I think the USTA has the ability in their system. They could prevent someone from registering for a higher level if that players dNTRP was below a certain threshold. (say a 3.02 would be prohibited from registering for a 4.0 team but a 3.22 would be allowed to do so)

I also would not prohibit all playing up .... especially in less tennis-robust areas. But I hate seeing a just bumped to 3.0 player playing at 3.5. Hate it.

Any rule or change should grow the game of tennis not shrink it. (yes, calling out that stupid change to 40+)
 

dsp9753

Semi-Pro
It's very tough to set rules of thumb like this. I'm currently in a tri-level league (3.0-4.0), and our team's 4.0 players have had very sporadic availability. As a result, I've had to play up on the 4.0 line 3 times.
- Once with a former 4.0 who appealed down to 3.5 after being out with a surgery; played against a mid and low 4.0; we won in a 3rd set tiebreaker
- Played with a fellow mid-3.5 against a mid 4.0 and recent bump-up to 4.0; we lost 6-3, 6-4
- Played with the same partner as first match, but against two higher-end 4.0s and lost 6-0, 6-2

My point being it depends a lot on who you are playing against, since each level can be a fairly wide range. The same team that we lost badly against in the last match hasn't dropped more than 4 games against other 4.0 pairs in the league.

You're never going to guarantee 100% of matches are competitive. The USTA NTRP system does a pretty good job of it, considering the number of people participating in USTA leagues. If there were more people participating, you could further dissect to finer levels to allow for more competitive play. Another thing to consider is - if players weren't allowed to play up, how many fewer teams would there be? Pros and cons, but I wouldn't advocate to completely disallow playing up.
Each level is a wide range. I absolutely believe that the lowest of each range and highest of the lower range absolutely overlap. But USTA already has a system to make the matches somewhat competitive. We are given a rating and we are supposed to play that rating. Playing up defeats that purpose.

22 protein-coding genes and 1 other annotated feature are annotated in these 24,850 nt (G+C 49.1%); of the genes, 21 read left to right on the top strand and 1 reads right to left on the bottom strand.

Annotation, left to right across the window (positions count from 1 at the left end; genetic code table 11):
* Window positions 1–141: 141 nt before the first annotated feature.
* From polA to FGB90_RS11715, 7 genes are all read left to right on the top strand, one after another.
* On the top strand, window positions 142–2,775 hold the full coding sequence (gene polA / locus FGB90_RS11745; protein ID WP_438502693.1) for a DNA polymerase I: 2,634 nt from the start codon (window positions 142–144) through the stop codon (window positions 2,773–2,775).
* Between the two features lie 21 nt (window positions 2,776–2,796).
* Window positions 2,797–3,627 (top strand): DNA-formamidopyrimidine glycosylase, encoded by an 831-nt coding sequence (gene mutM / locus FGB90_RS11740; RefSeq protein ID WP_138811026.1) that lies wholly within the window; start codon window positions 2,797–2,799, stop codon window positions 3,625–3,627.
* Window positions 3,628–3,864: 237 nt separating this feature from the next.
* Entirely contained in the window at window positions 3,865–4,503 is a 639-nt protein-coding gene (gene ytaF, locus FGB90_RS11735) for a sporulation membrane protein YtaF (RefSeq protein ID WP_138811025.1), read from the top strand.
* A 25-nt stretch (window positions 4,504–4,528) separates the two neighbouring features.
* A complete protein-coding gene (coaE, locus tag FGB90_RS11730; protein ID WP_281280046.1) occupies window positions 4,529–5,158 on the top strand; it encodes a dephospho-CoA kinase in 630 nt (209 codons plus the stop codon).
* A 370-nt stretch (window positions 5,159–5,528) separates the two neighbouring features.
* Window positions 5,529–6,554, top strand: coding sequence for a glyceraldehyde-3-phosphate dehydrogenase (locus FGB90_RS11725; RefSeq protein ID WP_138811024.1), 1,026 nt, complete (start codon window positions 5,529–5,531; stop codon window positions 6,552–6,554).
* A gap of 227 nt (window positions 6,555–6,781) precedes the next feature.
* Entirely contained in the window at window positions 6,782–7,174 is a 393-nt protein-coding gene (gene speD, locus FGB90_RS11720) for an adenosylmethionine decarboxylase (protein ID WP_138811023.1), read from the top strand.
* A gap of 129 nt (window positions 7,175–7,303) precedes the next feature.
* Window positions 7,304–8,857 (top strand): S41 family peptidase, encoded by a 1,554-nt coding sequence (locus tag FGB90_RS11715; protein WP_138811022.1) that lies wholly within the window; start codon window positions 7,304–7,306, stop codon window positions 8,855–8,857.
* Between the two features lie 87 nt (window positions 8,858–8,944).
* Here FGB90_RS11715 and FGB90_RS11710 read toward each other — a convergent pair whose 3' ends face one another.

I can't know how not playing up affects certain leagues. Maybe we could just introduce something as simple as filling out a special permission form that you and the captain request that you can play up. Shrug. Not sure what the answer is but I know that sometimes I get frustrated when I play people who play up and I get a very poor quality match.

I do not get annoyed with people at level and beating them by a high margin. Either they had a bad day, or I had a good day, something in between, but I know that they were good enough to be at level. People playing up on the other intentionally want to ruin my day! :p
 
Totally agree with you .... however your results on average follow my "rules of thumb" .... you are playing competitive matches at the higher level.

I think the USTA has the ability in their system. They could prevent someone from registering for a higher level if that players dNTRP was below a certain threshold. (say a 3.02 would be prohibited from registering for a 4.0 team but a 3.22 would be allowed to do so)

I also would not prohibit all playing up .... especially in less tennis-robust areas. But I hate seeing a just bumped to 3.0 player playing at 3.5. Hate it.

Any rule or change should grow the game of tennis not shrink it. (yes, calling out that stupid change to 40+)
Yeah, that's an interesting idea. The only problem is how shy the USTA is on sharing dNTRP data...I guess they could just have an Y/N indicator on eligible to play up without showing the actual underlying dNTRP. I think the concern is that if they show actual dNTRP it makes it easier to sandbag to your desired level (on the opposite end of the spectrum from those wanting to play up).
 

OnTheLine

Hall of Fame
Yeah, that's an interesting idea. The only problem is how shy the USTA is on sharing dNTRP data...I guess they could just have an Y/N indicator on eligible to play up without showing the actual underlying dNTRP. I think the concern is that if they show actual dNTRP it makes it easier to sandbag to your desired level (on the opposite end of the spectrum from those wanting to play up).